INDIANAPOLIS — Efforts by Indiana Republicans to pass right-to-work legislation remained stalled Thursday.
There weren't enough Democrats on the floor of the Indiana House at 9 a.m. Thursday to provide a quorum. Once again the House could not convene session and once again action on the measure (House Bill 1001) was prevented. A second attempt to convene took place later in the day but failed due to the lack of a quorum.
Republicans have started imposing $1,000-a-day fines on the Democrats for not showing up. Meanwhile, the Democrats are fighting in court to prevent the fines from being extracted from their paychecks.
Gov. Mitch Daniels has the authority to force all legislative members to come (or be brought) to a legislative session. It was the threat of him using this authority over the right-to-work issue last year that resulted in the boycotting Democrats fleeing into Illinois.
The official word from the office of Indiana House Speaker Brian Bosma, R-Indianapolis, is that he's hoping the Democrats come to their senses. He also told reporters that he has not been in contact with the Democrats.
Democratic leaders say their lawyers need time to draft a revised proposal for a statewide referendum on House Bill 1001. They've said the wording could possibly be ready by Friday. One thing they don't seem to be saying, however, is whether they'd walk out again if the Republicans vote against the referendum amendment.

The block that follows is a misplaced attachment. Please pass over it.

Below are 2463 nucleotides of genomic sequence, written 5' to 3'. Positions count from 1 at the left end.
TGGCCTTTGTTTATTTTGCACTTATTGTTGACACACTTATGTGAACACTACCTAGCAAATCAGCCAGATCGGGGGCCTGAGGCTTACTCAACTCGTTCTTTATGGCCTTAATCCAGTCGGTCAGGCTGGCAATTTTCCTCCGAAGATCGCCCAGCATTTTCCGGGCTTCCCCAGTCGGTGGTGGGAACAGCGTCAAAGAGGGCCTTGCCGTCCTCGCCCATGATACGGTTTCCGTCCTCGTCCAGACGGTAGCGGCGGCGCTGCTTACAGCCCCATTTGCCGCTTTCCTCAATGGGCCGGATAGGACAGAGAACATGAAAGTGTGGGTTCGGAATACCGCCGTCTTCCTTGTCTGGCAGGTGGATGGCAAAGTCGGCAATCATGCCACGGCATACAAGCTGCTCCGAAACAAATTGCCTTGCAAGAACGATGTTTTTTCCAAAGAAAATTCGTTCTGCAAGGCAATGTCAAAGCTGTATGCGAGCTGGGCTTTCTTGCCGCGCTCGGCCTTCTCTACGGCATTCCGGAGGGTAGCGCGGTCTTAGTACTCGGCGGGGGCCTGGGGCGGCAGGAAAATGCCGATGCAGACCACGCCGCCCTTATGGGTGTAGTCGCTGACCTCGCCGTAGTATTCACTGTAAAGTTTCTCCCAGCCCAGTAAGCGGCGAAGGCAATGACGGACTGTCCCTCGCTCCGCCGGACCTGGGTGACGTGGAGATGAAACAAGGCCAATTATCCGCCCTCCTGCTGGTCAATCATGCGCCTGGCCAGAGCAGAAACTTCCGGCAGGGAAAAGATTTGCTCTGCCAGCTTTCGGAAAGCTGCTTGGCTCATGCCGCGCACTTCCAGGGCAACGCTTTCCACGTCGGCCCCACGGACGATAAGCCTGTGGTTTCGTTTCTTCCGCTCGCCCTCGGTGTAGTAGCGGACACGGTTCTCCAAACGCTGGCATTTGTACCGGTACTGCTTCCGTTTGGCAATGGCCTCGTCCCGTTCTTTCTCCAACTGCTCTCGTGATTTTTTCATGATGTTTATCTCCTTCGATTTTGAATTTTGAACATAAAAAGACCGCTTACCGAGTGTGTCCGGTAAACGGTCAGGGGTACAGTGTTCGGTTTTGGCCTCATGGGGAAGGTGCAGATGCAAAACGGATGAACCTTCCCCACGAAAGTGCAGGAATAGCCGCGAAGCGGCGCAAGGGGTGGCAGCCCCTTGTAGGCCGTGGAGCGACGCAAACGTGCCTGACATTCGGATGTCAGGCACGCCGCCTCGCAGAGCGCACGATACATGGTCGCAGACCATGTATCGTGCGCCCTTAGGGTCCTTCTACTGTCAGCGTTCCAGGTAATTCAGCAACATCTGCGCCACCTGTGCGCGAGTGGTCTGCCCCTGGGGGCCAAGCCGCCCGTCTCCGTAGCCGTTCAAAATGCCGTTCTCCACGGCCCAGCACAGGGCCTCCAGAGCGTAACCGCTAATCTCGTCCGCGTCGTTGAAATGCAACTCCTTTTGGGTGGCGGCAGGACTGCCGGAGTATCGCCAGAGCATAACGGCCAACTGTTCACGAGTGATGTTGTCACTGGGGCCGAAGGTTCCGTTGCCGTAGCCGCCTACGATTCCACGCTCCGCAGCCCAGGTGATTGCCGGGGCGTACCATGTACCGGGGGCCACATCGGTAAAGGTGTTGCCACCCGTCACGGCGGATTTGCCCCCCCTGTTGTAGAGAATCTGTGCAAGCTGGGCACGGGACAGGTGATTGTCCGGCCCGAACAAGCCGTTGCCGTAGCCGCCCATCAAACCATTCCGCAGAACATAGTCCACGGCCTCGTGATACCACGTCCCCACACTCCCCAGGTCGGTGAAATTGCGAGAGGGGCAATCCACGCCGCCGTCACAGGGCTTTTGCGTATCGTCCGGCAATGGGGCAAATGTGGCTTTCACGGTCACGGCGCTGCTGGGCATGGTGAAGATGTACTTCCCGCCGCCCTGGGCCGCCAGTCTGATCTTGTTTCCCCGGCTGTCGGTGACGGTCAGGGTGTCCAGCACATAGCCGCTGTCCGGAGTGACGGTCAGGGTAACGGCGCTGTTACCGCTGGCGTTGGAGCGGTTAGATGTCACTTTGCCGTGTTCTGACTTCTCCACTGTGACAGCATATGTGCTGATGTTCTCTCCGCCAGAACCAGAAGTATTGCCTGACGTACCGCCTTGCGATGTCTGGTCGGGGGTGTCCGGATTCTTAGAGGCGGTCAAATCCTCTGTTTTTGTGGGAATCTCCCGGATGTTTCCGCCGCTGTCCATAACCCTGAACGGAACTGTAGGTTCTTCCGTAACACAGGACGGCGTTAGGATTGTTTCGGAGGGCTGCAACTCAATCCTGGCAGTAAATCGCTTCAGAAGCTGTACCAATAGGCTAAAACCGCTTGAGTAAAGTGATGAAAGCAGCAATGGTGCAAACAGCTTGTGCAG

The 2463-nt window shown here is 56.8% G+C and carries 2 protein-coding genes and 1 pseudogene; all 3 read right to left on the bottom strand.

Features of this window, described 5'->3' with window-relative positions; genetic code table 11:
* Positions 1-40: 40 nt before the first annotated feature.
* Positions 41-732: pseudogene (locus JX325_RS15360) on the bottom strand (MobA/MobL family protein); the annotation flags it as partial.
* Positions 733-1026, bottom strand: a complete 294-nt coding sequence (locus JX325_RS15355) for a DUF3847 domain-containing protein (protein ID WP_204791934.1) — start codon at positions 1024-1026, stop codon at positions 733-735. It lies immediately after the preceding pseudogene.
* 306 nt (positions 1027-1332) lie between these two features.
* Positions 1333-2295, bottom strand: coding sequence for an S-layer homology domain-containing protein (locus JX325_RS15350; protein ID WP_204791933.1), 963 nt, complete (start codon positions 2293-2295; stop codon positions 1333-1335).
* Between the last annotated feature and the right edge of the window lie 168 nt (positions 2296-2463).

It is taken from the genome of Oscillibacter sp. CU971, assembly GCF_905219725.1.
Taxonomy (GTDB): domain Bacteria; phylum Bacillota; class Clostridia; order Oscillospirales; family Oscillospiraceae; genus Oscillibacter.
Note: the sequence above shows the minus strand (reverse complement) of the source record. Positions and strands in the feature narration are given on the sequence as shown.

Under the House Bill 1001, companies and unions would be prohibited from negotiating contracts requiring employees to join unions. Also, any requirements that non-union employees pay union dues or agency fees would be banned.
Two weeks ago, the Democrats boycotted House sessions for three days to keep the right-to-work legislation from moving. Last week, the Democrats cut a deal with the Republicans. Under the agreement, the Democrats would have been allowed to debate the bill in session on Tuesday of this week and then allow a vote to be taken on it by the end of the week.
On Tuesday afternoon the House session started with the Democrats in attendance, but they reneged on the deal and bolted before the debate started, claiming they needed more time to work on the referendum amendment.